I’ve written here about what I referred to as “nationalist science”, in that case actions by the Hungarian government against its own universities and the Chinese government’s vigorous promotion of traditional medicine. Now we can (unfortunately) add another one to the list. The Hindu nationalist movement in India has been moving into science and medicine in recent years, making claims about ancient discoveries and remedies that are completely unfounded but appeal to their supporters.
This article at Science will get you up to speed, most unenjoyably. There was an incident last month at the Indian Science Congress where a chemist, vice-chancellor of Andhra University yet, made the claim that ancient Hindus has been doing research in stem cell technology based on a tale from the Mahabharata. You know, back in 1972 I was more skeptical as a ten-year-old reading those Erich von Däniken paperbacks which made similar claims, so it’s not very encouraging to see this stuff showing up in 2019. In fact, from the looks of it, some of these folks are citing the exact same verses in the ancient epics, and why the hell not, I guess.
Problem is, this is not some lone crank:
Some blame the rapid rise at least in part on Vijnana Bharati (VIBHA), the science wing of Rashtriya Swayamsewak Sangh (RSS), a massive conservative movement that aims to turn India into a Hindu nation and is the ideological parent of Modi’s Bharatiya Janata Party. VIBHA aims to educate the masses about science and technology and harness research to stimulate India’s development, but it also promotes “Swadeshi” (indigenous) science and tries to connect modern science to traditional knowledge and Hindu spirituality.
VIBHA receives generous government funding and is active in 23 of India’s 29 states, organizing huge science fairs and other events; it has 20,000 so-called “team members” to spread its ideas and 100,000 volunteers—including many in the highest echelons of Indian science.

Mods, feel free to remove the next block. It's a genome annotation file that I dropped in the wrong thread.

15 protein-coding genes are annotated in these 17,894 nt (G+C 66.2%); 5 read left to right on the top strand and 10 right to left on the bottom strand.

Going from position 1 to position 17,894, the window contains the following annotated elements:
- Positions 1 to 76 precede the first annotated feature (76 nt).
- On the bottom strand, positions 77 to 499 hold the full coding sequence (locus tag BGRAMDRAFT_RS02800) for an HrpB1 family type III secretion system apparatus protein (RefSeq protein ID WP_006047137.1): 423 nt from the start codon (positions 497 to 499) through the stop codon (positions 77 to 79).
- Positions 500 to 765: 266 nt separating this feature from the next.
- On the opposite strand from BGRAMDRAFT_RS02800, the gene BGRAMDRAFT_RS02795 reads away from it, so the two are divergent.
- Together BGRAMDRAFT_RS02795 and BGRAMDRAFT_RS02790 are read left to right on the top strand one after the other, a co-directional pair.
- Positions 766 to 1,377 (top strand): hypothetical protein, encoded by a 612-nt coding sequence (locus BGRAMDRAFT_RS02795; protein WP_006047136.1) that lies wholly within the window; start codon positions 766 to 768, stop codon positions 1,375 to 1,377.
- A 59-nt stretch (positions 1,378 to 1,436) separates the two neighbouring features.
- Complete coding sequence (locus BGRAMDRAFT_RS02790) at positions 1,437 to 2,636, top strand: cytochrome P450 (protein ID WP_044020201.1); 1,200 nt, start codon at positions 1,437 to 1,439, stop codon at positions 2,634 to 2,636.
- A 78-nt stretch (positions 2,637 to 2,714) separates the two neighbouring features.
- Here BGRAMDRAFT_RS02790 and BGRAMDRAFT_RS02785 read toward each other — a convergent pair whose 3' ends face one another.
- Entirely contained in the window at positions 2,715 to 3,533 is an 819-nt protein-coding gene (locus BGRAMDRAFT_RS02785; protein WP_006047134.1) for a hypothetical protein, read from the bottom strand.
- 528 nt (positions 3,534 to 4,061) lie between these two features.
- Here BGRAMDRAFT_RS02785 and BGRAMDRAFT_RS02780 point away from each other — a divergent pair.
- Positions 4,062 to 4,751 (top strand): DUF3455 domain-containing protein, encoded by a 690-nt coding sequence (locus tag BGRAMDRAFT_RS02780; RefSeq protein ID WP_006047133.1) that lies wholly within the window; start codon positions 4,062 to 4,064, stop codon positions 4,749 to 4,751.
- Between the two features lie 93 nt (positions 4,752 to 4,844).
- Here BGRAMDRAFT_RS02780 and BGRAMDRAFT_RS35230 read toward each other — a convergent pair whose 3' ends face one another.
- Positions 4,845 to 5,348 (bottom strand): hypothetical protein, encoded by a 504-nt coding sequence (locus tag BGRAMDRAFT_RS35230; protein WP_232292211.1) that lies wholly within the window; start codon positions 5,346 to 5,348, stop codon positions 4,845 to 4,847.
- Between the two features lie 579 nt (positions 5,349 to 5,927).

The former head of Indian defense research, for example, says that he firmly believes in the powers of gemstones to influence human health. Narenda Modi himself claimed a few years ago that the transplantation of the god Ganesh’s elephant head onto a human was an example of outstanding ancient Hindu surgical techniques. And if that sort of thing doesn’t make you want to bury your head in your hands, try this:
Critics say pseudoscience is creeping into science funding and education. In 2017, Vardhan decided to fund research at the prestigious Indian Institute of Technology here to validate claims that panchagavya, a concoction that includes cow urine and dung, is a remedy for a wide array of ailments—a notion many scientists dismiss. And in January 2018, higher education minister Satya Pal Singh dismissed Charles Darwin’s evolution theory and threatened to remove it from school and college curricula. “Nobody, including our ancestors, in written or oral [texts], has said that they ever saw an ape turning into a human being,” Singh said.
Excellent. The first time I remember hearing that one was from Mr. Smith, an elderly man who lived next door to us in my small Arkansas town in the late 1960s. He had the exact same line about apes and humans, and went on to inform me that moon landing program was a hoax and that dinosaurs never existed (“Just a bunch of old bones they stuck together”) As a six-year-old fan of NASA and defender of the honor of dinosaurs, these claims did not go over well with me. My 1968 visions of what the world would be like in fifty years tended towards space travel and flying cars, and most definitely did not include national ministers of science taking the side of Mr. Smith.
Needless to say, India has produced great scientists (Hindu and otherwise) who have done great work: Bose, Raman, Chandrasekhar, Ramanujan, Khorana and many more. But the country’s scientific record is dishonored and mocked by this sort of thing. There are many prominent Indian researchers speaking out against these idiotic statements, and I support them wholeheartedly. Science in general is dishonored by attempting to impose nationalist or religious criteria on top of its underlying principles. Those principles? To find out the truth about the natural world, to validate it by careful and repeated experiment, to build on that knowledge wherever it may lead. To understand physical reality, in other words, to work with it as it is and not to play games by believing only what it makes us feel good to believe.